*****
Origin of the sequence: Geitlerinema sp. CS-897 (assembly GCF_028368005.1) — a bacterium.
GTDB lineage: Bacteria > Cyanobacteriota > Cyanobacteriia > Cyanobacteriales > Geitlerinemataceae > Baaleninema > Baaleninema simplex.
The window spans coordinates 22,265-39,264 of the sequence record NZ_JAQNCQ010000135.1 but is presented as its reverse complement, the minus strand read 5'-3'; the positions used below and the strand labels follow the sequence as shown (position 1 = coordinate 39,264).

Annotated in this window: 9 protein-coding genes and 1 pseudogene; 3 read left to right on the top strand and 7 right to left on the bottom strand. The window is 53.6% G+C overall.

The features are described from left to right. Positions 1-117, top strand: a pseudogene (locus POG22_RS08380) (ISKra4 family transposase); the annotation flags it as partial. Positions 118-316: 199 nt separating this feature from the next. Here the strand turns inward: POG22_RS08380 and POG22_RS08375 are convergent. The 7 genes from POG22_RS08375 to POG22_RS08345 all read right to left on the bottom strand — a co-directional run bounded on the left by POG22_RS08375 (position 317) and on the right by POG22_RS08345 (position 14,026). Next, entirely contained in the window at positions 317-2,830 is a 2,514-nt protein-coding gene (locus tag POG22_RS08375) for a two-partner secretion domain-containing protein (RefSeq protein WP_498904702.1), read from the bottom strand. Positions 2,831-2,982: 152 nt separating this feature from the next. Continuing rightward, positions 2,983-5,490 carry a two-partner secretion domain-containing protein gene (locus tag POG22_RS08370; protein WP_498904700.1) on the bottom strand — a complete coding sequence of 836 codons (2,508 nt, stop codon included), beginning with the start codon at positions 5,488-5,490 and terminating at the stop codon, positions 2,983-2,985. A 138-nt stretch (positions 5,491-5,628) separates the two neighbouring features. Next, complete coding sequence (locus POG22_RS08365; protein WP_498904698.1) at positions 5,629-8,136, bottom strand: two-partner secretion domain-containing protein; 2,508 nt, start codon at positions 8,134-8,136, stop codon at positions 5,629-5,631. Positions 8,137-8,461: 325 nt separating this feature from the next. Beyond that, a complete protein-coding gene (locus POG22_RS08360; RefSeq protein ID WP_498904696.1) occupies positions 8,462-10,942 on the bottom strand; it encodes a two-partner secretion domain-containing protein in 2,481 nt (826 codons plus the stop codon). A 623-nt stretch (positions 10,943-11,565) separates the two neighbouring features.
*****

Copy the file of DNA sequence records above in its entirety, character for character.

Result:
Origin of the sequence: Geitlerinema sp. CS-897 (assembly GCF_028368005.1) — a bacterium.
GTDB lineage: Bacteria > Cyanobacteriota > Cyanobacteriia > Cyanobacteriales > Geitlerinemataceae > Baaleninema > Baaleninema simplex.
The window spans coordinates 22,265-39,264 of the sequence record NZ_JAQNCQ010000135.1 but is presented as its reverse complement, the minus strand read 5'-3'; the positions used below and the strand labels follow the sequence as shown (position 1 = coordinate 39,264).

Annotated in this window: 9 protein-coding genes and 1 pseudogene; 3 read left to right on the top strand and 7 right to left on the bottom strand. The window is 53.6% G+C overall.

The features are described from left to right. Positions 1-117, top strand: a pseudogene (locus POG22_RS08380) (ISKra4 family transposase); the annotation flags it as partial. Positions 118-316: 199 nt separating this feature from the next. Here the strand turns inward: POG22_RS08380 and POG22_RS08375 are convergent. The 7 genes from POG22_RS08375 to POG22_RS08345 all read right to left on the bottom strand — a co-directional run bounded on the left by POG22_RS08375 (position 317) and on the right by POG22_RS08345 (position 14,026). Next, entirely contained in the window at positions 317-2,830 is a 2,514-nt protein-coding gene (locus tag POG22_RS08375) for a two-partner secretion domain-containing protein (RefSeq protein WP_498904702.1), read from the bottom strand. Positions 2,831-2,982: 152 nt separating this feature from the next. Continuing rightward, positions 2,983-5,490 carry a two-partner secretion domain-containing protein gene (locus tag POG22_RS08370; protein WP_498904700.1) on the bottom strand — a complete coding sequence of 836 codons (2,508 nt, stop codon included), beginning with the start codon at positions 5,488-5,490 and terminating at the stop codon, positions 2,983-2,985. A 138-nt stretch (positions 5,491-5,628) separates the two neighbouring features. Next, complete coding sequence (locus POG22_RS08365; protein WP_498904698.1) at positions 5,629-8,136, bottom strand: two-partner secretion domain-containing protein; 2,508 nt, start codon at positions 8,134-8,136, stop codon at positions 5,629-5,631. Positions 8,137-8,461: 325 nt separating this feature from the next. Beyond that, a complete protein-coding gene (locus POG22_RS08360; RefSeq protein ID WP_498904696.1) occupies positions 8,462-10,942 on the bottom strand; it encodes a two-partner secretion domain-containing protein in 2,481 nt (826 codons plus the stop codon). A 623-nt stretch (positions 10,943-11,565) separates the two neighbouring features.